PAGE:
During Lent, Catholics and other Christians reduce their intake of alcohol and delectable foods abstaining as well from meat on prescribed days. Feeling the pangs of hunger can suggest a hunger for God, our full and complete satisfaction. Fasting from a created reality frees us from that object, revitalizes the spirit, and brings self-mastery and interior freedom.
To embrace Lenten asceticism is to avoid those things which over stimulate the senses-not only food but also entertainment and the excessive use of electronic devices. The practice of Lenten asceticism is meant to intensify one's taste for God. Good or bad, taste is an analogous word extending to clothing, and one's choice of companions, and entertainment.
Good taste is restrained; bad taste is excessive. Good taste varies with the faculties of an individual that develop from early childhood. The adage, taste may not be questioned or disputed (de gustibus non disputandum est), has its limits and is not absolute. Sound taste is based on objective criteria and the particulars of truth; it is not arbitrary.
Good taste gives the sense of what is fitting, harmonious, and beautiful, a sense of what is polite and tactful. It displays social or aesthetic value. Good taste applies to table manners and public courtesy, caring for the body, and to dispositions and judgments of the mind that reveal one's choices.
A person who develops himself or herself according to the beautiful gradually learns to acquire the art of discrimination. A person with impeccable taste "has an eye for quality analogous to the eye of the connoisseur; he or she can infallibly distinguish art from kitsch, and excellent quality from average or merely good quality," writes Hans Urs von Balthasar.
The Taste for God and Acedia
The Psalmist exhorts us to "taste and see how good the Lord is" (Ps 34:8). Here taste, used in the spiritual sense, participates in the act of faith. The goal of spiritual taste is enjoyment in God's presence and communion with the divine. Those who disdain the things of God, those with no taste for God or for spiritual things suffer from acedia or spiritual sloth; acedia is "a loathing of the spiritual good as if it is something contrary to ourselves" (Rebecca Konyndyk DeYoung, "Acedia's Resistance to the Demands of Love: Aquinas on the Vice of Sloth"). Acedia, one of the seven deadly sins, was first discussed by the fourth-century desert fathers. Through the ages, it has been a problem, but with the current figure of 23% of non-affiliated Americans, perhaps acedia is more prevalent now than in earlier years.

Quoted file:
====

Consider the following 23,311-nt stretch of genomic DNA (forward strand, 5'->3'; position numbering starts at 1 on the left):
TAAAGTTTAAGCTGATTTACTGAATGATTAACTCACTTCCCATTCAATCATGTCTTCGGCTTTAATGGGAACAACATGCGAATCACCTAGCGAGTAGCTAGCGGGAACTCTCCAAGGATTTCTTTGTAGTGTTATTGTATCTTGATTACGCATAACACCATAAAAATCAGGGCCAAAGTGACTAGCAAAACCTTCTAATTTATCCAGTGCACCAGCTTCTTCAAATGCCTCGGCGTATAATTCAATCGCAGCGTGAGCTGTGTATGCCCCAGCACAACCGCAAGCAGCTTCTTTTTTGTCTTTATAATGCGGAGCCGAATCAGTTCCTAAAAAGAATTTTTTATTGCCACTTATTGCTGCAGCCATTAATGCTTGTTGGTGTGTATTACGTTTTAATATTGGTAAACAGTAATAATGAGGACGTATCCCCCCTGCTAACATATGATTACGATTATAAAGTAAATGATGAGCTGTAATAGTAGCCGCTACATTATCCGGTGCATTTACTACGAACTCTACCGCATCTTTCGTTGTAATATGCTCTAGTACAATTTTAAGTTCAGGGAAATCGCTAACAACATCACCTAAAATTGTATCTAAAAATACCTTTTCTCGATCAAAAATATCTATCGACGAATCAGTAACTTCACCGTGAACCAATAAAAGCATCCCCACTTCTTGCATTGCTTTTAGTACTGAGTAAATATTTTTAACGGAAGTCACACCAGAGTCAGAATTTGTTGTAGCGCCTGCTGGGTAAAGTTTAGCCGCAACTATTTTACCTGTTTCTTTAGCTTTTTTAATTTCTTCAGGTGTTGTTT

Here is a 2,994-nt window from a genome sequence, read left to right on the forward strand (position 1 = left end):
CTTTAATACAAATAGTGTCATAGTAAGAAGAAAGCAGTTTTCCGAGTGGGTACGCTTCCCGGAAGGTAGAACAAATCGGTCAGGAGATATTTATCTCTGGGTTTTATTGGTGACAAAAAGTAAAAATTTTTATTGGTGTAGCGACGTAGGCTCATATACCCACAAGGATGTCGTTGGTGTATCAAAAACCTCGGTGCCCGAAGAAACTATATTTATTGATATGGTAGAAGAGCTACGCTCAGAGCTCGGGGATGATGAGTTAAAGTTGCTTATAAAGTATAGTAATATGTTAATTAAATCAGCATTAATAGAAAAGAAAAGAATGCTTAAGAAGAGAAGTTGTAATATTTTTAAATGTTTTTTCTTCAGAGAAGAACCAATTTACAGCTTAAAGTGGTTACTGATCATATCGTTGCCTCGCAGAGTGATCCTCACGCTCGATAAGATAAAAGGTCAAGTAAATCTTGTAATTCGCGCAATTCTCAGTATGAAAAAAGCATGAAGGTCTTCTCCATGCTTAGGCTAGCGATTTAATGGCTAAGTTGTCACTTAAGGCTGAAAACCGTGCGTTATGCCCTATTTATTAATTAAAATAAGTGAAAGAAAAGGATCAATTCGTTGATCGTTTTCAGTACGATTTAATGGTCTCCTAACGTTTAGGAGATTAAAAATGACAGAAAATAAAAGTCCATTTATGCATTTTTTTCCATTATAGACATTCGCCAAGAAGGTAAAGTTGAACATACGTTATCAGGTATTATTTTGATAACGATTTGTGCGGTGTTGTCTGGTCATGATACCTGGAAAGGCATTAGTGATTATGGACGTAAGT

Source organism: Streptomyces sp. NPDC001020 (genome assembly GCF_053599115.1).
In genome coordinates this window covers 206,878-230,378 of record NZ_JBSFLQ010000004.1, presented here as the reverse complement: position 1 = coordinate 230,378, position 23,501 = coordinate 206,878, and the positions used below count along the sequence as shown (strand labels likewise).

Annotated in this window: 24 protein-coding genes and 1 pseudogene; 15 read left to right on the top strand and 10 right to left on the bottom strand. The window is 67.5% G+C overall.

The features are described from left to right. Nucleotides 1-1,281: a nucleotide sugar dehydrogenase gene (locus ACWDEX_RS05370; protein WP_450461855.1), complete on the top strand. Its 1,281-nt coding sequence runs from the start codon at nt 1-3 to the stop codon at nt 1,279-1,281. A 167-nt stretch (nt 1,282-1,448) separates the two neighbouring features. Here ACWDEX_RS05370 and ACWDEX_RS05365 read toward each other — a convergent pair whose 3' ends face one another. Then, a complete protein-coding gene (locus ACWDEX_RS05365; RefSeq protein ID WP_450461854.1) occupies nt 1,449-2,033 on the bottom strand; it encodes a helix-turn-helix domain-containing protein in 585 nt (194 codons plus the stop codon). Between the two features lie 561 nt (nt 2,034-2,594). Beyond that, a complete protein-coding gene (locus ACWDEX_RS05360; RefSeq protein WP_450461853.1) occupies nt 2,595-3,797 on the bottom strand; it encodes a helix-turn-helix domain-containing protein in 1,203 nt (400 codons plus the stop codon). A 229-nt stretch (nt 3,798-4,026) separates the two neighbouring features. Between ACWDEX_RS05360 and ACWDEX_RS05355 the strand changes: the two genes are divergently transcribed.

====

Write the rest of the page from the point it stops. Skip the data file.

Acedia is an aversion and a restless resistance to God and the Good that sees both as the burden of commitment. Acedia regrets God's call to friendship and discipleship. It's too much trouble to work at one's relationship with God. It is distaste for and disgust with spiritual things because of the physical effort involved in pursuing them. Acedia is an oppressive sorrow that so weighs down a person that he or she wants to do nothing. It is a form of nihilism. These are all classic signs of acedia, a state that recalls the early verses of "The Hound of Heaven" a long poem by Francis Thompson, an English poet, ascetic, and drug addict. He later made his peace with God but not before expressing his odyssey in this famous poem. The first lines are given below:
The Hound of Heaven
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I fled Him, down the nights and down the days;
I fled Him, down the arches of the years;
I fled Him, down the labyrinthine ways
Of my own mind; and in the mist of tears
I hid from Him, and under running laughter.
Up, vistaed hopes I sped;